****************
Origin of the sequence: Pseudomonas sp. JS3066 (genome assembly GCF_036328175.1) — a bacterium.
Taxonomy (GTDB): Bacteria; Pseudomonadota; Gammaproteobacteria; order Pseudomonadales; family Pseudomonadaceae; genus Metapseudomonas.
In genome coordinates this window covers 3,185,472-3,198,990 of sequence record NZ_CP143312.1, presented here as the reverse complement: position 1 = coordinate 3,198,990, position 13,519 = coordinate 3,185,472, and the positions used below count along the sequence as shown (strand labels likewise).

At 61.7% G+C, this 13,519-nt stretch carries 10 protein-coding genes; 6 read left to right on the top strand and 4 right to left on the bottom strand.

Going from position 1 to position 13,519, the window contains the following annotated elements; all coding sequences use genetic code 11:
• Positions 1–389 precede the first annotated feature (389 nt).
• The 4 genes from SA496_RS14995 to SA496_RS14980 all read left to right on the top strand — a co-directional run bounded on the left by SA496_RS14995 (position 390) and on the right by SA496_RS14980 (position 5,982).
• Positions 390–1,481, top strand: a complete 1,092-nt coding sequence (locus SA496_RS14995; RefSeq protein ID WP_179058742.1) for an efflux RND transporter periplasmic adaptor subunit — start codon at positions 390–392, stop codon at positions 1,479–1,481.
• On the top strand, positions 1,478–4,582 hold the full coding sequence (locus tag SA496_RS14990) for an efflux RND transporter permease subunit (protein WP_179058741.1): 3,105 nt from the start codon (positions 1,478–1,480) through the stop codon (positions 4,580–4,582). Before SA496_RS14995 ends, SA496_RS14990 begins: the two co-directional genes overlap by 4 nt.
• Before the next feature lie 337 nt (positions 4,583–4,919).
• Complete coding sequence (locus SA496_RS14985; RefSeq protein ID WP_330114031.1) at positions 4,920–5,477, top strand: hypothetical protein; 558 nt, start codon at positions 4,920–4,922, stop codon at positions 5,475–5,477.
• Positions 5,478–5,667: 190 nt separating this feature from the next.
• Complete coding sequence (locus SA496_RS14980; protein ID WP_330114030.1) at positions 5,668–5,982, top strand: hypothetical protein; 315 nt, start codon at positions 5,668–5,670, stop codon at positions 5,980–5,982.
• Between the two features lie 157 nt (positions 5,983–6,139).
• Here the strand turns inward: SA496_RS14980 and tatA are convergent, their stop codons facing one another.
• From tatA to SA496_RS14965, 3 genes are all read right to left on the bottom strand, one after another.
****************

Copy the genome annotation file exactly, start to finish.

Origin of the sequence: Pseudomonas sp. JS3066 (genome assembly GCF_036328175.1) — a bacterium.
Taxonomy (GTDB): Bacteria; Pseudomonadota; Gammaproteobacteria; order Pseudomonadales; family Pseudomonadaceae; genus Metapseudomonas.
In genome coordinates this window covers 3,185,472-3,198,990 of sequence record NZ_CP143312.1, presented here as the reverse complement: position 1 = coordinate 3,198,990, position 13,519 = coordinate 3,185,472, and the positions used below count along the sequence as shown (strand labels likewise).

At 61.7% G+C, this 13,519-nt stretch carries 10 protein-coding genes; 6 read left to right on the top strand and 4 right to left on the bottom strand.

Going from position 1 to position 13,519, the window contains the following annotated elements; all coding sequences use genetic code 11:
• Positions 1–389 precede the first annotated feature (389 nt).
• The 4 genes from SA496_RS14995 to SA496_RS14980 all read left to right on the top strand — a co-directional run bounded on the left by SA496_RS14995 (position 390) and on the right by SA496_RS14980 (position 5,982).
• Positions 390–1,481, top strand: a complete 1,092-nt coding sequence (locus SA496_RS14995; RefSeq protein ID WP_179058742.1) for an efflux RND transporter periplasmic adaptor subunit — start codon at positions 390–392, stop codon at positions 1,479–1,481.
• On the top strand, positions 1,478–4,582 hold the full coding sequence (locus tag SA496_RS14990) for an efflux RND transporter permease subunit (protein WP_179058741.1): 3,105 nt from the start codon (positions 1,478–1,480) through the stop codon (positions 4,580–4,582). Before SA496_RS14995 ends, SA496_RS14990 begins: the two co-directional genes overlap by 4 nt.
• Before the next feature lie 337 nt (positions 4,583–4,919).
• Complete coding sequence (locus SA496_RS14985; RefSeq protein ID WP_330114031.1) at positions 4,920–5,477, top strand: hypothetical protein; 558 nt, start codon at positions 4,920–4,922, stop codon at positions 5,475–5,477.
• Positions 5,478–5,667: 190 nt separating this feature from the next.
• Complete coding sequence (locus SA496_RS14980; protein ID WP_330114030.1) at positions 5,668–5,982, top strand: hypothetical protein; 315 nt, start codon at positions 5,668–5,670, stop codon at positions 5,980–5,982.
• Between the two features lie 157 nt (positions 5,983–6,139).
• Here the strand turns inward: SA496_RS14980 and tatA are convergent, their stop codons facing one another.
• From tatA to SA496_RS14965, 3 genes are all read right to left on the bottom strand, one after another.